NEW YORK—When Jeffrey Rae, a 28-year-old East Village resident and communications worker for local labor unions was approached by Students for a Free Tibet (SFT) to go to China during the Olympics to document a series of planned protests, he agreed. Little did he know that he was about to get a first-hand look at the intolerance of China's security forces when dealing with public protests.
SFT had planned a series of protests during the Beijing Olympics and wanted to be sure that the protests would be documented, and make it out of China to the press.
Rae was educated as a photojournalist at Rochester Institute of Technology. He had previously traveled to Mexico with fellow documentarian Brian Conley after their mutual friend, also a documentary filmmaker, had allegedly been murdered by local police.
Rae agreed to go to China even though he had not been involved in previous Tibetan activities. “To be honest, I really didn’t know much about Tibet,” said Rae. But he agreed to go, he said, “Mainly because I’m very concerned with freedom of the press, and from what they told me, no one was going to cover them because it’s too dangerous.”
“I knew they were taking a risk doing what they were going to do, and it’s important that it be captured,” said Rae.
Going to China
With plane tickets purchased by SFT, Rae and Conley set off to China on Aug. 9. They were to be contacted by phone when they arrived in Beijing. Rae received a phone call once he was in China informing him that a protest was to be held at the Ethnic Minorities Park in Beijing on Aug. 13.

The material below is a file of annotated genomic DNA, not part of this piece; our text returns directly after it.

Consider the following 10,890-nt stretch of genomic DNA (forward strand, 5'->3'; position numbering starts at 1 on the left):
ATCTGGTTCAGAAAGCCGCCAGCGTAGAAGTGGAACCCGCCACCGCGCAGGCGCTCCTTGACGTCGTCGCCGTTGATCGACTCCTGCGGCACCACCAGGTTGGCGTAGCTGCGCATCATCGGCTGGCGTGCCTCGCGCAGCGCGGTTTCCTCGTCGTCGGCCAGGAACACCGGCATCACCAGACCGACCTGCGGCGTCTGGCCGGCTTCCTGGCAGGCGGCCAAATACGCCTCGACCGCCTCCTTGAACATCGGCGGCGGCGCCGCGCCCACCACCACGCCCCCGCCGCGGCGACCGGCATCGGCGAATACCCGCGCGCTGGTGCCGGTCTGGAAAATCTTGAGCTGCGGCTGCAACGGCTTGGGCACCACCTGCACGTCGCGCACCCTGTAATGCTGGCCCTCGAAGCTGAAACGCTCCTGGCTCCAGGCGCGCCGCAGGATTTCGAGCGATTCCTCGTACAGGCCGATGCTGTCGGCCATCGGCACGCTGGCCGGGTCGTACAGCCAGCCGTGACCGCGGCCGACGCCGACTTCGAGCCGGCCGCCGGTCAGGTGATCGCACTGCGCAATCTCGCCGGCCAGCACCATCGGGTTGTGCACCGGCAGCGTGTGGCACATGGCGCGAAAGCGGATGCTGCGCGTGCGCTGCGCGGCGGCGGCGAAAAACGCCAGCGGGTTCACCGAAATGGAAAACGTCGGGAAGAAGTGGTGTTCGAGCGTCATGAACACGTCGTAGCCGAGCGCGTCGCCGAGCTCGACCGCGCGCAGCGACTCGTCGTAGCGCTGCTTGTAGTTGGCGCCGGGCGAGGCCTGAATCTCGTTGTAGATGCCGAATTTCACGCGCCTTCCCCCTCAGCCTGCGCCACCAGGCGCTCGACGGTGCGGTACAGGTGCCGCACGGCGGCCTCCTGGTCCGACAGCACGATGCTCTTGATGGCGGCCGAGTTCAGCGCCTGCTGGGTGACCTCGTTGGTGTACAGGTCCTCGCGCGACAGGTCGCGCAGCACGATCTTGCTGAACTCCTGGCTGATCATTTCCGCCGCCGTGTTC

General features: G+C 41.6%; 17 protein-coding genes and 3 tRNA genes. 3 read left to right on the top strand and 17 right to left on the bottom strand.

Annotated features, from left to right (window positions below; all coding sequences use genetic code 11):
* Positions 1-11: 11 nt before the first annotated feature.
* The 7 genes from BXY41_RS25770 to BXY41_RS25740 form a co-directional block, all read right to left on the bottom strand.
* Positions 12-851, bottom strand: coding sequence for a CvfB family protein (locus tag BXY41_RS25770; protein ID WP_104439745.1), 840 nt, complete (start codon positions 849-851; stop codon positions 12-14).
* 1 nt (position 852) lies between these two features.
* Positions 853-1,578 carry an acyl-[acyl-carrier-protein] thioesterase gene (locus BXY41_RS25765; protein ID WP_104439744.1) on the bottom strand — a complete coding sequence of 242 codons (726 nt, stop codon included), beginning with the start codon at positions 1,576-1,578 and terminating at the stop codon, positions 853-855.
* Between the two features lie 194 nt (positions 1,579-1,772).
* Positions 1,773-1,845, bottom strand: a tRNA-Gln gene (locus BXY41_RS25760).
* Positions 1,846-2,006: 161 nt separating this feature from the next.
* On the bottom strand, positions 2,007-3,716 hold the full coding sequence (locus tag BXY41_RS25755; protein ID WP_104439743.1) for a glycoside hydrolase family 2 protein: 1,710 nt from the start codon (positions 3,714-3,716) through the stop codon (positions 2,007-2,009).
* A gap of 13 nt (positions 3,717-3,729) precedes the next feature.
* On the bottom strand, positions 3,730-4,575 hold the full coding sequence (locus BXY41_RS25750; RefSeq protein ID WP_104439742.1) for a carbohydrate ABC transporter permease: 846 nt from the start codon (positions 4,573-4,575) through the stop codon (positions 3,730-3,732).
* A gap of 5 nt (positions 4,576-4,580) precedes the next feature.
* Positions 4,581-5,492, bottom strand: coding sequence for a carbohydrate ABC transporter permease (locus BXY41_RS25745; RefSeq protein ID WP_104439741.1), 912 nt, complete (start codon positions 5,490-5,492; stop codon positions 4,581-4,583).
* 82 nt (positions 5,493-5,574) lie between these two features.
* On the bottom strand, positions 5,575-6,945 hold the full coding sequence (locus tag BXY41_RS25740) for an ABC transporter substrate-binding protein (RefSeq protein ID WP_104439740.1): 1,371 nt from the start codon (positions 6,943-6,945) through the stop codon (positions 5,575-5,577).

At the park, a group of about a half dozen pro-Tibet Westerners flew a “Free Tibet” banner from a building in the park and then locked their bicycles together at the park entrance. They chanted “Free Tibet” while holding a banner stating “Tibetans are Dying for Freedom” and wearing “Free Tibet” T-shirts. Rae was able to successfully photograph the event without disruption. He then uploaded the photos for SFT members to access.
He and Conley spent a few days being tourists in Beijing. Then Rae received another call to meet at CCTV (the state-run Chinese television network) for another planned protest. He was to arrive at 5:45 a.m. on the appointed day but arrived about 15 minutes early and felt conspicuous as the lone Westerner out on the streets so early in the day.
Rae decided to circle the block. He said he was followed by a police car traveling at walking speed for “about a quarter of a mile” and, consequently, he missed the event. It was another pro-Tibet banner being displayed from CCTV headquarters.
On Aug. 18, Rae received instruction to meet at the “Pass by Bar,” a restaurant in the Dong Cheng District of Beijing. At the restaurant, said Rae, “a number of people came and left, some talked about what they were going to do.” All of the protesters were Westerners. At about 1 a.m., Rae was still at the restaurant with two others; Conley had returned to their hotel earlier in the evening.
“It was kind of eerie,” said Rae. “We were being hurried out of the restaurant and then when we got outside the streets were completely empty.”
“When we got to the corner of the main street, there were about 40 police officers waiting for us, and a bunch of people with video and still cameras … Later I was told by someone in the detention center that we were on CCTV,” said Rae. The police apprehended the three men—Rae, Tom Grant, and James Powderly—and demanded their passports and cell phones.
Apprehended and Interrogated
They were taken to a nearby hotel and interrogated separately in basement conference rooms. After a 20-minute interrogation, they were then transported to another hotel at about 2:00 a.m. They were then subjected to a 22-hour interrogation until the following night at about midnight.
Rae described his main interrogator as a male police officer in his 30s with bad teeth and a mean streak. He shouted into Rae’s face in Chinese; his questions were then translated into English for Rae.
“They wanted every detail of every day I had been in China” … They wanted to know who I had sent photos to,” and mostly they wanted the passwords to Rae’s cell phone and laptop, which he had locked with password protection.